Friday 12 June 2015

My Grandmother Sends Her Regards and Apologises - Fredrik Backman


'Granny has been telling fairy tales for as long as Elsa can remember. In the beginning they were only to make Elsa go to sleep, and to get her to practise granny's secret language, and a little because granny is just about as nutty as a granny should be. But lately the stories have another dimension as well. Something Elsa can't quite put her finger on...'
Elsa is seven years old and different. Her grandmother is seventy-seven years old and crazy. Standing-on-the-balcony-firing-paintball-guns-at-men-who-want-to-talk-about-Jesus-crazy. She is also Elsa's best, and only, friend. At night Elsa runs to her grandmother's stories, to the Land of Almost-Awake and the Kingdom of Miamas. There, everybody is different and nobody needs to be normal.
So when Elsa's grandmother dies and leaves behind a series of letters apologizing to people she has hurt, it marks the beginning of Elsa's greatest adventure. Her grandmother's letters lead her to an apartment building full of drunks, monsters, attack dogs, and totally ordinary old crones-but also to the truth about fairytales and kingdoms and a grandmother like no other.
My Grandmother Sends Her Regards and Apologises is told with the same comic accuracy and beating heart as Fredrik Backman's bestselling debut novel, A Man Called Ove. It is a story about life and death and one of the most important human rights: the right to be different.
What did I think?
This was utterly charming and quirky.  Elsa is almost eight years old and she has a very close relationship with her Grandmother. Granny is hilarious, she does whatever she pleases - from dropping water bombs off her balcony to throwing monkey poo at policemen.  I was quite sad when she died but we still get to hear of her escapades through the stories Elsa is told.  There's a really funny part when Granny goes to see Elsa's headmaster as Elsa has been caught fighting with a boy.  The headmaster tells Elsa to apologise even though the boy picked the fight with her and this is like lighting Granny's blue touch paper!  It reminded me of my own Nanna, she would have picked up the globe and thrown it at the headmaster!  She was provoked...she couldn't control herself.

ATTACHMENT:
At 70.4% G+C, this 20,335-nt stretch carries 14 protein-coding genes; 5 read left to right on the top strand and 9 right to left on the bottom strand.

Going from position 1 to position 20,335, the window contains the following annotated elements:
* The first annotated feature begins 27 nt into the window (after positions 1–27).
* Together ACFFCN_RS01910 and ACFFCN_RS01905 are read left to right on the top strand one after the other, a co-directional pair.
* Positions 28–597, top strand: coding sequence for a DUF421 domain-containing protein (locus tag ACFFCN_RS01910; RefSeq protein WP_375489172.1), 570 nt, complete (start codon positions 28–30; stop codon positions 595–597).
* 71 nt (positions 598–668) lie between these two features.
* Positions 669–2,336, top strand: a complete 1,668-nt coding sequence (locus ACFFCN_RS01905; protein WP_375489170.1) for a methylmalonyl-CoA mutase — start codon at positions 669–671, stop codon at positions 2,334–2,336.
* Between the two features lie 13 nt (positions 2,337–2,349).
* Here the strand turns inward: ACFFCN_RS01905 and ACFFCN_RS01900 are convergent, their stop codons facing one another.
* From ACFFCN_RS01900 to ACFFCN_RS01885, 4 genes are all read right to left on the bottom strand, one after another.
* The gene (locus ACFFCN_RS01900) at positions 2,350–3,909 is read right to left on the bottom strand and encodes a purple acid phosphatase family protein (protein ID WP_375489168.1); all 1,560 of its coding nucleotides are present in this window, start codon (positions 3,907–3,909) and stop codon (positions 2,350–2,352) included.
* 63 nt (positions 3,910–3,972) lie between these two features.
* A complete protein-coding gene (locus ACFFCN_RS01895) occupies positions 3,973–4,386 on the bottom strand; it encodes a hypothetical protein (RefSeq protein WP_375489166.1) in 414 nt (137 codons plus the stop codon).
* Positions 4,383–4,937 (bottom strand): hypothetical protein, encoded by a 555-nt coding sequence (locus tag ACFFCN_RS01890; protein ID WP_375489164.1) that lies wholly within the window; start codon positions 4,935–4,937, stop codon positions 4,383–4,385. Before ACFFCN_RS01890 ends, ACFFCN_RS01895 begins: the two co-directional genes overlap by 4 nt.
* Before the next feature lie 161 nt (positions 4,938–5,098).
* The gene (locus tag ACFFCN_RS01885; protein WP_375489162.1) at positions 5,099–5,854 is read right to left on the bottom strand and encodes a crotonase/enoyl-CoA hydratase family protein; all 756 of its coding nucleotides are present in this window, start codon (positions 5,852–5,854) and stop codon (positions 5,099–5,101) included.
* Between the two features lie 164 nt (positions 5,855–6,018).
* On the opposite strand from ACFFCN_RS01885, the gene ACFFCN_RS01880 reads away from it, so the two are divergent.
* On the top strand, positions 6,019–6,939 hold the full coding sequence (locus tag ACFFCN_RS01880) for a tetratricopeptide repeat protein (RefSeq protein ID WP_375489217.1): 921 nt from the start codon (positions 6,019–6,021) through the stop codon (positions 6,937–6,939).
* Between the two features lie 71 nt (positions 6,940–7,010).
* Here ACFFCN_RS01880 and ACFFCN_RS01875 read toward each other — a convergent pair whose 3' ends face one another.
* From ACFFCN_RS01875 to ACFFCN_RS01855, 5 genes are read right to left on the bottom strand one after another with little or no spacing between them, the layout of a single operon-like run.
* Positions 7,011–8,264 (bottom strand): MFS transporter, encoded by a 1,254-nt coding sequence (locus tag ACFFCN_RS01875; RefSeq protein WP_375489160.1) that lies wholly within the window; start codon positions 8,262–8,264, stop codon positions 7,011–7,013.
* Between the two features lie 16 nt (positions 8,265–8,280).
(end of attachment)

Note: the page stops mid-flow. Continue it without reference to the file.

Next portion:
I loved the way Elsa gave cars names depending on their make - Renault, Kia, Audi and even Taxi.  It's almost like she felt they were a part of her family.  Her family that is about to grow as her Mum and step-Dad are having a baby - a half sibling for Elsa who she refers to as Halfie.

After Granny dies, Elsa goes on a kind of treasure hunt (with a wurse and a monster, no less) which has her delivering letters to people in her block of flats.  Each letter contains an apology from Granny and each recipient has a story about Granny and what she did for them.  As Elsa gets to know the people in her block of flats we can match them to characters from the fairytales that Granny told her and by the end I had a real sense of community and thought the block of flats was indeed a fairytale castle. 

This book is a must read for old and young alike.  It shows us that it's ok to be different and if a boy tries to fight you, just kick him in the fuse box!

I received this book from the publisher via Bookbridgr in exchange for an honest review.

Buy the beautiful hardback from the Book Depository

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